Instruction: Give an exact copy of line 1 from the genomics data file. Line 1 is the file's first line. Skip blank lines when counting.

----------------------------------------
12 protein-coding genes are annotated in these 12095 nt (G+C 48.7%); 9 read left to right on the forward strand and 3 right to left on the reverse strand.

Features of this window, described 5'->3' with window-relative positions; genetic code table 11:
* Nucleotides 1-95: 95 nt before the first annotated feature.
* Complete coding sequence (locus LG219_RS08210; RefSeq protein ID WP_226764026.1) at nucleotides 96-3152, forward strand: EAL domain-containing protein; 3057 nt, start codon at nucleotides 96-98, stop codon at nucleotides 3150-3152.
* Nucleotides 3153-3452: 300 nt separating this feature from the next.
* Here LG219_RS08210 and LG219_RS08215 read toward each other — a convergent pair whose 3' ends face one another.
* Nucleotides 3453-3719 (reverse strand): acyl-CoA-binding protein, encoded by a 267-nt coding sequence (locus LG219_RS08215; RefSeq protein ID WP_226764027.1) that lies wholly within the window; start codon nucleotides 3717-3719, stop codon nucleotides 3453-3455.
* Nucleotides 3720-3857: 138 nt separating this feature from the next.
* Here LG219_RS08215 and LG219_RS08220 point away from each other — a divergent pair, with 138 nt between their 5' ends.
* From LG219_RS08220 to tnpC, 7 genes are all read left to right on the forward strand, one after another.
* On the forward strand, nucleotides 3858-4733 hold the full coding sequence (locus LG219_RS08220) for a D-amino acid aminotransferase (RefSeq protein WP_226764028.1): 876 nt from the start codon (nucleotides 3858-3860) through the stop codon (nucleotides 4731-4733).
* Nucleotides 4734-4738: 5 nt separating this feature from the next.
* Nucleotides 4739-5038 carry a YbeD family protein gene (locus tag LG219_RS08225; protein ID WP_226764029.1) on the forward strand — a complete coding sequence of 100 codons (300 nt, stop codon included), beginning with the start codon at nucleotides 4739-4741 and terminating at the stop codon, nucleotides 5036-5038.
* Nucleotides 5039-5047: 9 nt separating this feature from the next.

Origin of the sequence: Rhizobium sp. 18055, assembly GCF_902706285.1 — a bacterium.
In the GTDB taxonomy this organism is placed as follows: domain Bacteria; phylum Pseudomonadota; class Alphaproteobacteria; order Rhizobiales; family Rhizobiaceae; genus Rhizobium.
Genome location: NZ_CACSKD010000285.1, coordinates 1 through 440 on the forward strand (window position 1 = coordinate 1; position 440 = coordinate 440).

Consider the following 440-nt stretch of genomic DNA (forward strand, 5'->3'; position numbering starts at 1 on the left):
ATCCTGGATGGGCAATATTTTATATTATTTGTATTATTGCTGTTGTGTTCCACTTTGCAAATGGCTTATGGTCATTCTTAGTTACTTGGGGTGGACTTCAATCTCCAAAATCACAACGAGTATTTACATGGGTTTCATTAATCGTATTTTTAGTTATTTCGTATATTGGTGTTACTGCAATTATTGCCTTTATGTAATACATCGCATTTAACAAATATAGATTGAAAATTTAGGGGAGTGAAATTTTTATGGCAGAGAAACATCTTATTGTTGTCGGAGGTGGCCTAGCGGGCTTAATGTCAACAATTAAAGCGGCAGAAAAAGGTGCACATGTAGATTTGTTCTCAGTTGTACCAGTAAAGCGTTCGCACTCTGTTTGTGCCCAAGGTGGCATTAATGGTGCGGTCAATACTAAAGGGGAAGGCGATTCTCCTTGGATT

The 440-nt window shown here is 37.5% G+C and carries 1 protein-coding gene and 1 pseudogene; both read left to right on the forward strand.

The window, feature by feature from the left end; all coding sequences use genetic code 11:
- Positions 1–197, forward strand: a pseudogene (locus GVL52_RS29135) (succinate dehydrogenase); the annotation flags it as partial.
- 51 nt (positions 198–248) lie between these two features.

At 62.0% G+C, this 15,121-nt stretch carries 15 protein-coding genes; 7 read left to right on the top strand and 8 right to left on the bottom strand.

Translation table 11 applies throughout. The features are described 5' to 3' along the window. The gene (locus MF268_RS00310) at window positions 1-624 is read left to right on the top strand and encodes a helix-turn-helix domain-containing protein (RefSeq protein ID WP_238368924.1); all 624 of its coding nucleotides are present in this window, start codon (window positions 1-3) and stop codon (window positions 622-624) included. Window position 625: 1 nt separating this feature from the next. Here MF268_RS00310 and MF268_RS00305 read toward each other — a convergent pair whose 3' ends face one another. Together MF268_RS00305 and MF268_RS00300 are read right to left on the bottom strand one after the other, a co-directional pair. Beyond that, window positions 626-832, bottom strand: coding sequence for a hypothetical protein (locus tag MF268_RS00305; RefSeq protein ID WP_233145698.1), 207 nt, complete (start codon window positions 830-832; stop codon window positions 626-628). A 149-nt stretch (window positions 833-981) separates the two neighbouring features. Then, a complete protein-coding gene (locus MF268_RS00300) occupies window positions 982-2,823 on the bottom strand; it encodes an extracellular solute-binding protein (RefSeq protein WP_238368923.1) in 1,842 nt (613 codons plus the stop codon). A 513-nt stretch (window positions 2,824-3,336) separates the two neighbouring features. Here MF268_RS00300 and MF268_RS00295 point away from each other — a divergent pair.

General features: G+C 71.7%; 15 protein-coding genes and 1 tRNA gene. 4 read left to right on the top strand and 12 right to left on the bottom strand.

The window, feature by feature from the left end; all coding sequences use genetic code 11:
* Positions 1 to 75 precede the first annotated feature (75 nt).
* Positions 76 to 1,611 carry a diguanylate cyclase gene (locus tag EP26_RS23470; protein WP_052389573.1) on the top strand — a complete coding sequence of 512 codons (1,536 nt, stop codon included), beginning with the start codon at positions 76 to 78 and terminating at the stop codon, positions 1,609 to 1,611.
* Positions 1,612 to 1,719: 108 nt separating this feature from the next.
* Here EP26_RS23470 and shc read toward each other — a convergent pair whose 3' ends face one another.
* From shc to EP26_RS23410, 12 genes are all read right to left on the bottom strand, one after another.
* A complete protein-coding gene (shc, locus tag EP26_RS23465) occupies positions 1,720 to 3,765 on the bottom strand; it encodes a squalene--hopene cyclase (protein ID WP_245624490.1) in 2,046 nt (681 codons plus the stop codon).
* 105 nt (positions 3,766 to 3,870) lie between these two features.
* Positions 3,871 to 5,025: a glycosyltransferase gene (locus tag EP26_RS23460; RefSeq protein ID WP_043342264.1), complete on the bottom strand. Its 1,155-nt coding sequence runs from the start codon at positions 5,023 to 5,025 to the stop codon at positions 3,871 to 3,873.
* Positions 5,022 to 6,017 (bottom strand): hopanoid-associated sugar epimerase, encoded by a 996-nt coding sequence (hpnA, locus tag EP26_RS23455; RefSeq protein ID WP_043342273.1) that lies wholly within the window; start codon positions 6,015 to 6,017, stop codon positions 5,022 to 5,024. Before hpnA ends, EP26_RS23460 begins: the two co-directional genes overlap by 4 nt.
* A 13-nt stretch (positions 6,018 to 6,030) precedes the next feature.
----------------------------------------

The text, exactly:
12 protein-coding genes are annotated in these 12095 nt (G+C 48.7%); 9 read left to right on the forward strand and 3 right to left on the reverse strand.